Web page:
Sorry I'm late but 6D vs 5D II

Discussion in 'Canon EOS' started by hjoseph7, Jun 28, 2016.

  1. I'm seriously thinking about purchasing a used Canon EOS 6D, but my first choice was really the 5D II until I started reading the reviews. The 5D III is totally out of the question since its way above my budget. I read that the 6D is actually a starter camera with minimum features and kind of light-weight literally. The 5D II is a semi-pro camera but a little dated. Plus I heard the 6D beats it out when it comes to picture quality.
    The reason why I want to buy this camera, is because I got a gig as a freelance wedding photographer and the owner prefers full frame shots.
    I have been shooting Pentax for the past few years and although Pentax just came out with a FF, I would need to purchase that, plus a couple of lenses and a speed light. I still have some of my Canon gear((lenses, speed lights), so all I would need is a FF body since I sold my 5D classic a few months ago. Which do you think would be a better choice ?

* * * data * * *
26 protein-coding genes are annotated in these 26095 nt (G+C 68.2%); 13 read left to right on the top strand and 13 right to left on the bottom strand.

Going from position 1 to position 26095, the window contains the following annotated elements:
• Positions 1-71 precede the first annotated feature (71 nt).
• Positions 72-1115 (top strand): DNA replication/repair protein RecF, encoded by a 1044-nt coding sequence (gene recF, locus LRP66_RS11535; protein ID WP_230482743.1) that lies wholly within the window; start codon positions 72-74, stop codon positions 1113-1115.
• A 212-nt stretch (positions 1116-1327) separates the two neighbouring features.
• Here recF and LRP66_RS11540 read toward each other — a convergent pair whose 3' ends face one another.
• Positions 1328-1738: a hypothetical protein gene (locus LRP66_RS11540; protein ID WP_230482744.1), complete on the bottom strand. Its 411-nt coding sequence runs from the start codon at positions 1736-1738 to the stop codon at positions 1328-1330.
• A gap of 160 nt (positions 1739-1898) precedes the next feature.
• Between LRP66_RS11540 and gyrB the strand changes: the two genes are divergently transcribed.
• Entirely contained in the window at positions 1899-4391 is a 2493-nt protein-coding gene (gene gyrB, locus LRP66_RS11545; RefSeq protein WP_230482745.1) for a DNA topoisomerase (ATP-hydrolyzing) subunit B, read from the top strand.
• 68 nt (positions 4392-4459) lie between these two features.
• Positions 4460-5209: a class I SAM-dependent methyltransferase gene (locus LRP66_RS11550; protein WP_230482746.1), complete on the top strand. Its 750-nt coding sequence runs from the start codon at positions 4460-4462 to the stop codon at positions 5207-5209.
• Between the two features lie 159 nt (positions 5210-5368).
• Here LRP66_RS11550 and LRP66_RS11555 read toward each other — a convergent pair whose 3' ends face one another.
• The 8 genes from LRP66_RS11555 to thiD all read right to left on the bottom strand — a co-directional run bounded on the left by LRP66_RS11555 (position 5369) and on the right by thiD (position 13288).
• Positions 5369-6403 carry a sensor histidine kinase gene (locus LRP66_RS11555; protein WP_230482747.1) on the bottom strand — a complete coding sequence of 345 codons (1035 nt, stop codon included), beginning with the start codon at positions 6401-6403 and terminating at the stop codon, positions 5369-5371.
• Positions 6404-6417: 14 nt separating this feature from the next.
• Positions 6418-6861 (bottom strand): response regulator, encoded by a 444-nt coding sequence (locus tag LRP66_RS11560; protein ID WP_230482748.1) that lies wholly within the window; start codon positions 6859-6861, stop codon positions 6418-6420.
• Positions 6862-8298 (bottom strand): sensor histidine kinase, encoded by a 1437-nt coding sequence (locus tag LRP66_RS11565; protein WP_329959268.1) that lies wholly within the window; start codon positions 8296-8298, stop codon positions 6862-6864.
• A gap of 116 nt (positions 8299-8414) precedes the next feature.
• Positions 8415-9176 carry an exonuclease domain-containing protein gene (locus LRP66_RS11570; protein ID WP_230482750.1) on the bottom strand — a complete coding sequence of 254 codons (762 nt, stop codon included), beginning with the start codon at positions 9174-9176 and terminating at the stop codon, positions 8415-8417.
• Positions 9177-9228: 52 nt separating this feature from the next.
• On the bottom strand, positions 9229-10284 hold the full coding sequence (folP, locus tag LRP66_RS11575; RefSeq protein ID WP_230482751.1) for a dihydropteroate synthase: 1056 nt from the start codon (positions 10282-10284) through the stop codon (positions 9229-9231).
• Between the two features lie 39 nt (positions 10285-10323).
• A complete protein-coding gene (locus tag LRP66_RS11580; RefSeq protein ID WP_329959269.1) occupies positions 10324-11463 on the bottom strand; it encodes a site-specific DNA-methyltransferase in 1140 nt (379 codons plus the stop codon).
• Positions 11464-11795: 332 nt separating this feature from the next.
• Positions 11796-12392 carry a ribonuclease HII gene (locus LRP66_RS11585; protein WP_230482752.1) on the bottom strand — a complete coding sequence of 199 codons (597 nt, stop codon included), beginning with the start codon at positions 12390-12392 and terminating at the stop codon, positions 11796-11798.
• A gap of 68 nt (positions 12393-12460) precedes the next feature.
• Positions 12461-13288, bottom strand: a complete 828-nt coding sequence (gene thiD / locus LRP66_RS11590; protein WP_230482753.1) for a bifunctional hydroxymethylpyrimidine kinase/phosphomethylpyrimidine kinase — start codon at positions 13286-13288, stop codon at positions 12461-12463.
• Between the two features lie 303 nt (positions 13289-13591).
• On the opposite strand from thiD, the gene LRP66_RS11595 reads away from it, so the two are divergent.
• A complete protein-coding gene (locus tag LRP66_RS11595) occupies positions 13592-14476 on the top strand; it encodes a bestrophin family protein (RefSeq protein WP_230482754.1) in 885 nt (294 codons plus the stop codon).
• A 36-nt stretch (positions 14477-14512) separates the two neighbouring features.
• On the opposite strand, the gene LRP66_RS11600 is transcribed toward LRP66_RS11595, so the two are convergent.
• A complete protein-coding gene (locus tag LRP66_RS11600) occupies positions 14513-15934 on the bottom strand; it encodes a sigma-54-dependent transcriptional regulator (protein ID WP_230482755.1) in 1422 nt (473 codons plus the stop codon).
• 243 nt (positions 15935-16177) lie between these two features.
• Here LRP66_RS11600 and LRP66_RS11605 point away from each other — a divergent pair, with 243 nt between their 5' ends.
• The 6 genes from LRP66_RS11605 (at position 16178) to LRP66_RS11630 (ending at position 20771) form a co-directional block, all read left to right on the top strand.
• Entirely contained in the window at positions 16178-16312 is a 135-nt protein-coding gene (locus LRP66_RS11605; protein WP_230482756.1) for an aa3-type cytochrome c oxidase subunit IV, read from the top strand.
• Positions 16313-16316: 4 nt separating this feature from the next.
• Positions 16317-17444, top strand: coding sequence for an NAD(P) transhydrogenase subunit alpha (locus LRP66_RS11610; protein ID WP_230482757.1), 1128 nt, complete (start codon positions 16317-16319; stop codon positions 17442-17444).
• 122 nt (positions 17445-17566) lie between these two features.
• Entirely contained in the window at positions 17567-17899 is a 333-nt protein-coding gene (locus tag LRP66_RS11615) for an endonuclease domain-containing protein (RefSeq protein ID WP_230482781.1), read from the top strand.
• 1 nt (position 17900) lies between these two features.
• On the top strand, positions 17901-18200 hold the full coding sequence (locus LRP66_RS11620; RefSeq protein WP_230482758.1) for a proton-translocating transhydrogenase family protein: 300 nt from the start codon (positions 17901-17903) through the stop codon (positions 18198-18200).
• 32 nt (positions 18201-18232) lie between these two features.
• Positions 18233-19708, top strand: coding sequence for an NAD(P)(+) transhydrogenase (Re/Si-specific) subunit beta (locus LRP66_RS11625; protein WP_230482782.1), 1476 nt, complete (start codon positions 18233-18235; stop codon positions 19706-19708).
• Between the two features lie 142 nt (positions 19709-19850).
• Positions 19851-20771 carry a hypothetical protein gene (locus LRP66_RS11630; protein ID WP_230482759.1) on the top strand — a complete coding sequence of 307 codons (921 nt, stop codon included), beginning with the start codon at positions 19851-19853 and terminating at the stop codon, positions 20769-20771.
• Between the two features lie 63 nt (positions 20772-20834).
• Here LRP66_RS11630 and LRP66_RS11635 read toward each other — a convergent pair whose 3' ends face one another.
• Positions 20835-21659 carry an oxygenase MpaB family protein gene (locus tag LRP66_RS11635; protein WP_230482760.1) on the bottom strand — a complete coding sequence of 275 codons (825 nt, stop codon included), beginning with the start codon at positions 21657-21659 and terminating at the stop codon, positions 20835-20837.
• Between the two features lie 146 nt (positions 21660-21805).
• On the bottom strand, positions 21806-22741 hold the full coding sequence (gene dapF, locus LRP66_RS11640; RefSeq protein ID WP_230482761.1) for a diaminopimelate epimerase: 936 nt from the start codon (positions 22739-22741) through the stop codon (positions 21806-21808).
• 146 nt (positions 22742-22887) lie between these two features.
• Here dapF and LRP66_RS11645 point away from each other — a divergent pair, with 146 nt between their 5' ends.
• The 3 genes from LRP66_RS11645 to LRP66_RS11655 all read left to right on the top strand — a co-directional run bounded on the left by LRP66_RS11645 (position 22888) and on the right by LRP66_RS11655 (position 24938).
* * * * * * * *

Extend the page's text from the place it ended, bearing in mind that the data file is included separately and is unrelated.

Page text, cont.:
2. Except for price, there is v. little difference between 5DII and 6D. The only possible game changer between the two would be the shutter: 1/8000 and 1/4000 respectively. The 6D may have slightly less pixels (appx 200), tho it's lighter in weight, better ISO's, further expanding your DR, better battery life, GPS built in, wireless, (0.6) better FPS and somewhat better LCD resolution, etc. There are more focus points on the 6D, but not by much.
    I've seen the output from the 6D, since a friend has one, and it's v. close to my D610 (v. nice). Indeed, would take the 6D any day....if I had the lenses for it.
    Les
     
  3. The 6D has a little more dynamic range and better high-ISO performance. I think that the AF systems are roughly equivalent. If you shoot a good bit of available light at ISOs over 1600, then I'd say go with the 6D.